03:28 GMT28 January 2021
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    Last week, US Congress approved new sanctions against Turkey over its purchase of Russian-made S-400 air defence systems. At the same time, the European Union signalled agreement on a roadmap to comprehensive restrictions against Ankara over Turkey's unauthorised gas drilling in the eastern Mediterranean waters claimed by Greece and Cyprus.

    Turkey is "saddened" by the intensification of sanctions rhetoric by the US and Europe, but the pressure will not stop Ankara from pursuing policies which serve its interests, Turkish President Recep Tayyip Erdogan has announced.

    "It is sad that the rhetoric of sanctions against our country has intensified recently in the United States and Europe. These measures against Turkey will not stop our attempts to defend our rights," Erdogan said, speaking to reporters in Ankara after a meeting of ministers on Monday.

    "We are waiting not for sanctions, but for the EU to fulfill its promises, and for US support in our fight against terrorist organisations in the region," he added.

    Sanctions Double Whammy

    Erdogan's comments follow moves by the EU and the US to slap sanctions on Turkey, with Brussels agreeing on the expansion of existing personal sanctions over Ankara's unauthorised drilling in the Eastern Mediterranean, and US lawmakers packed Turkey and S-400-related restrictions into the 2021 National Defence Authorization Act (NDAA). 

    The NDAA, which was passed by the Senate on Friday, has yet to be signed into law by President Donald Trump. Trump has repeatedly threatened to veto the bill over its lack of action in throttling Section 230 of the Communications Decency Act, a piece of internet legislation exonerating internet sites from liability for content posted by users. Trump is also displeased over the bill's proposal to rename US military installations named after Civil War-era Confederate generals. Congress can override a presidential veto with a two-thirds vote by both the House of Representatives and the Senate.

    The provision in the bill on Turkey and the S-400s lays down sanctions against Ankara under the Countering America's Adversaries Through Sanctions Act (CATSA), a law passed in 2017 which threatens sanctions against any nation making arms purchases from Moscow. The sanctions threaten to step into effect 30 days after the NDAA is signed into law.

    New Treasury Restrictions

    In a related development, the US Treasury announced Monday that it had slapped sanctions on four Turkish officials and the Presidency of Defence Industries (SSB), the Turkish government office responsible for strengthening Turkish national security and managing the supply of military technology, over the S-400 buy.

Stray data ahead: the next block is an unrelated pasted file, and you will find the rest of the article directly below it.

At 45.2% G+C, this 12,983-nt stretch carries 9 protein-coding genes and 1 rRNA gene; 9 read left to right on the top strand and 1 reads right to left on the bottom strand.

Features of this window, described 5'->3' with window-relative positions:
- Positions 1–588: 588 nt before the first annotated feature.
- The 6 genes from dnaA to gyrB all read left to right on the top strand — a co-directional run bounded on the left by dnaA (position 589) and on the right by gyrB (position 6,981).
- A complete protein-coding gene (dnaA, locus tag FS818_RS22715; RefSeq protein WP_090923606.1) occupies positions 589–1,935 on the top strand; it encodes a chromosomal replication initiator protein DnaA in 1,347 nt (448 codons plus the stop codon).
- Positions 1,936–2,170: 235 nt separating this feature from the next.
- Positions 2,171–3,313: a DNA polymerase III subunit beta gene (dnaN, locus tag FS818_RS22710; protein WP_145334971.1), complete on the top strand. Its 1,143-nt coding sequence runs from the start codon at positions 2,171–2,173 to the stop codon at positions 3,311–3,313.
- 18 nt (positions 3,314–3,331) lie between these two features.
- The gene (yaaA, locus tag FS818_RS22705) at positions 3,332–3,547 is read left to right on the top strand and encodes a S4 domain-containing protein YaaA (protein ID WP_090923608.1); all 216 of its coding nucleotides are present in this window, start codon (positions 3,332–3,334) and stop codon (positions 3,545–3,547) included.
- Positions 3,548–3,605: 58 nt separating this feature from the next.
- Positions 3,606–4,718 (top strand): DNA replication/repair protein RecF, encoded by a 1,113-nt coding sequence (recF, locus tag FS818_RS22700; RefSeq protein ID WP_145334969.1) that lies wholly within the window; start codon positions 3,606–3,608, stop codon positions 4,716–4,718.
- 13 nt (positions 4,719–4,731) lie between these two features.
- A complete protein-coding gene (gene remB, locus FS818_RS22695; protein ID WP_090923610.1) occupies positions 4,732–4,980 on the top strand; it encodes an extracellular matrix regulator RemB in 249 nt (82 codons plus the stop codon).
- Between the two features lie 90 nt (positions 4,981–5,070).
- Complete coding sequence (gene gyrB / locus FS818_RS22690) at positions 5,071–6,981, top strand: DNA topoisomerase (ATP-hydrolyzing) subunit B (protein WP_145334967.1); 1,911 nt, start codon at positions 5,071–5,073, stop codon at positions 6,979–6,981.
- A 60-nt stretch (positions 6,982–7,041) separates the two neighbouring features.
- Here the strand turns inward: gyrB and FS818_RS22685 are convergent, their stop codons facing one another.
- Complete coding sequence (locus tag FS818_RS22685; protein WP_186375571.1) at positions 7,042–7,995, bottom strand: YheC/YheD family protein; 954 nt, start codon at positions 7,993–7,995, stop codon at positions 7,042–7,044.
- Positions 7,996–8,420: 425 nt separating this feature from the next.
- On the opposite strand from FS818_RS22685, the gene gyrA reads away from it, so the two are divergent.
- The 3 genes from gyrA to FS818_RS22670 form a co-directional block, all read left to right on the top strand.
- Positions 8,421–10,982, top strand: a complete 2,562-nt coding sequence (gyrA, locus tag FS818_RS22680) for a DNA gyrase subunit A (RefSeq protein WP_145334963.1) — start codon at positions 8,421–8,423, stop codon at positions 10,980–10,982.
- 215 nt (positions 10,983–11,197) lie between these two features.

In a statement, US Secretary of State Mike Pompeo indicated that the US's new CATSA-related sanctions targeted Turkey "for knowingly engaging in a significant transaction with Rosoboronexport, Russia's main arms export entity, by procuring the S-400 surface-to-air missile system."

    "The sanctions include a ban on all US export licenses and authorisations to SSB and an asset freeze and visa restrictions on Dr Ismail Demir, SSB's president, and other SSB officers," the statement added.

    Pompeo specified that the US had made clear to Ankara repeatedly that "its purchase of the S-400 system would endanger the security of US military technology and personnel and provide substantial funds to Russia's defence sector, as well as Russian access to the Turkish armed forces and defence industry."

    Euro-Sanctions

    The European Union also opened the door to new sanctions against Turkey at a summit Friday, although the European Council stopped short of implementing new restrictions, such as an arms embargo or sanctions targeting various economic sectors, instead approving sanctions on an unspecified number of Turkish officials and entities involved in the drilling. In a statement, the bloc accused Ankara of engaging "in unilateral actions and provocations" and of escalating "its rhetoric against the EU, EU Member States and European leaders."

    Brussels reportedly plans to consult with the US, including the incoming Biden administration, before taking further action.

    Turkish Gambit(s)

    Along with the maritime territorial disputes with Greece and Cyprus, Turkey has been entangled in conflicts with several other nations in the region, including Syria - where it has sent troops and militias, to Damascus's anger - and western Libya, where Turkish troops and military supplies have helped to prop up the Tripoli-based Government of National Accord. Turkey also provided support for Azerbaijan in its recent war with Armenia over the Armenian-held breakaway of Nagorno-Karabakh. In a visit to Baku, Azerbaijan late last week, Erdogan appeared to offend Iran's sensibilities after reciting a poem about Iranian Azerbaijan, a region of the Islamic Republic populated by ethnic Azeris, with his remarks interpreted as a possible irredentist provocation. Erdogan has been involved in a long-running spat with Israel and Prime Minister Benjamin Netanyahu as well, with the verbal row including comparing each other with Hitler and accusing one another of engaging in war crimes.

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